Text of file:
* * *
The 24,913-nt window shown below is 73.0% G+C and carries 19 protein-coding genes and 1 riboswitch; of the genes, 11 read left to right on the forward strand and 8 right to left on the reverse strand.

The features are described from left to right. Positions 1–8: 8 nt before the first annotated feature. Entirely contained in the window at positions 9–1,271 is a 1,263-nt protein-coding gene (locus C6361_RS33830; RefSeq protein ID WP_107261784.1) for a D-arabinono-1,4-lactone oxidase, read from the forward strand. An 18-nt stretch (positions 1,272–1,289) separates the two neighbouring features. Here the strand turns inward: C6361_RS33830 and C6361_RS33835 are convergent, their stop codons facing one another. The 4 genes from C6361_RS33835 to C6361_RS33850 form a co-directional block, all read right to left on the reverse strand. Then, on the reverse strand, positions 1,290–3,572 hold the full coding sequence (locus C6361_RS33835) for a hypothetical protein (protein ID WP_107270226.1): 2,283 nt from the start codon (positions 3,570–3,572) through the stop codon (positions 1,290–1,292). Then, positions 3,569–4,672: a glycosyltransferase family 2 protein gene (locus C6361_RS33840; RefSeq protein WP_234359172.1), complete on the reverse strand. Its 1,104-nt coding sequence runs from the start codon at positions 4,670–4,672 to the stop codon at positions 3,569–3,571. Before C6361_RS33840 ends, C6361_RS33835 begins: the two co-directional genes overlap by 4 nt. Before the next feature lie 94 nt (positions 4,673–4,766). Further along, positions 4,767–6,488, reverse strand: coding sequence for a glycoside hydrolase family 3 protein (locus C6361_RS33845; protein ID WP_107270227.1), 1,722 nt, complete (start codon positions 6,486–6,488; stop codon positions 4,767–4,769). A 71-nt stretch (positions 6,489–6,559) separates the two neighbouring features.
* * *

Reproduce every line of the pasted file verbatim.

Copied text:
The 24,913-nt window shown below is 73.0% G+C and carries 19 protein-coding genes and 1 riboswitch; of the genes, 11 read left to right on the forward strand and 8 right to left on the reverse strand.

The features are described from left to right. Positions 1–8: 8 nt before the first annotated feature. Entirely contained in the window at positions 9–1,271 is a 1,263-nt protein-coding gene (locus C6361_RS33830; RefSeq protein ID WP_107261784.1) for a D-arabinono-1,4-lactone oxidase, read from the forward strand. An 18-nt stretch (positions 1,272–1,289) separates the two neighbouring features. Here the strand turns inward: C6361_RS33830 and C6361_RS33835 are convergent, their stop codons facing one another. The 4 genes from C6361_RS33835 to C6361_RS33850 form a co-directional block, all read right to left on the reverse strand. Then, on the reverse strand, positions 1,290–3,572 hold the full coding sequence (locus C6361_RS33835) for a hypothetical protein (protein ID WP_107270226.1): 2,283 nt from the start codon (positions 3,570–3,572) through the stop codon (positions 1,290–1,292). Then, positions 3,569–4,672: a glycosyltransferase family 2 protein gene (locus C6361_RS33840; RefSeq protein WP_234359172.1), complete on the reverse strand. Its 1,104-nt coding sequence runs from the start codon at positions 4,670–4,672 to the stop codon at positions 3,569–3,571. Before C6361_RS33840 ends, C6361_RS33835 begins: the two co-directional genes overlap by 4 nt. Before the next feature lie 94 nt (positions 4,673–4,766). Further along, positions 4,767–6,488, reverse strand: coding sequence for a glycoside hydrolase family 3 protein (locus C6361_RS33845; protein ID WP_107270227.1), 1,722 nt, complete (start codon positions 6,486–6,488; stop codon positions 4,767–4,769). A 71-nt stretch (positions 6,489–6,559) separates the two neighbouring features.